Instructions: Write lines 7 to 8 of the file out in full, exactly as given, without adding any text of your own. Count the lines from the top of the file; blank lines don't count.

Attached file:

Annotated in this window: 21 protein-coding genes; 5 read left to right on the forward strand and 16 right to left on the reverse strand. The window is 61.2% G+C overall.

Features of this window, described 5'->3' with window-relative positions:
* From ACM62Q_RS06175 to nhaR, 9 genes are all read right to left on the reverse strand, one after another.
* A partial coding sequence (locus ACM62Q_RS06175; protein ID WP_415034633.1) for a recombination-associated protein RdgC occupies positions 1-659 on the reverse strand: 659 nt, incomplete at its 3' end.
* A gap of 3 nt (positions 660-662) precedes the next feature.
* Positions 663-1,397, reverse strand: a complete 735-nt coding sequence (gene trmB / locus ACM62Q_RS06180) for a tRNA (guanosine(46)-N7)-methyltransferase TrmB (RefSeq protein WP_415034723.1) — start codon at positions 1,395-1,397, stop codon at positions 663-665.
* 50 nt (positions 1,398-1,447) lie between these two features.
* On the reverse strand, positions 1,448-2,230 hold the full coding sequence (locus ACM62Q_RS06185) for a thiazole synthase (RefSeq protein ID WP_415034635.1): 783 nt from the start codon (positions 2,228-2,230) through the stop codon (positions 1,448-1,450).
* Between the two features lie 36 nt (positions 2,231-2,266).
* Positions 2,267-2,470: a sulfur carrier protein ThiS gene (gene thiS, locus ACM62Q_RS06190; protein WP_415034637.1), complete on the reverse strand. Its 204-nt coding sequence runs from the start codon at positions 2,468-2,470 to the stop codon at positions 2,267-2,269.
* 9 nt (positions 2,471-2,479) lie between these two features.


* 50 nt (positions 1,398-1,447) lie between these two features.
* On the reverse strand, positions 1,448-2,230 hold the full coding sequence (locus ACM62Q_RS06185) for a thiazole synthase (RefSeq protein ID WP_415034635.1): 783 nt from the start codon (positions 2,228-2,230) through the stop codon (positions 1,448-1,450).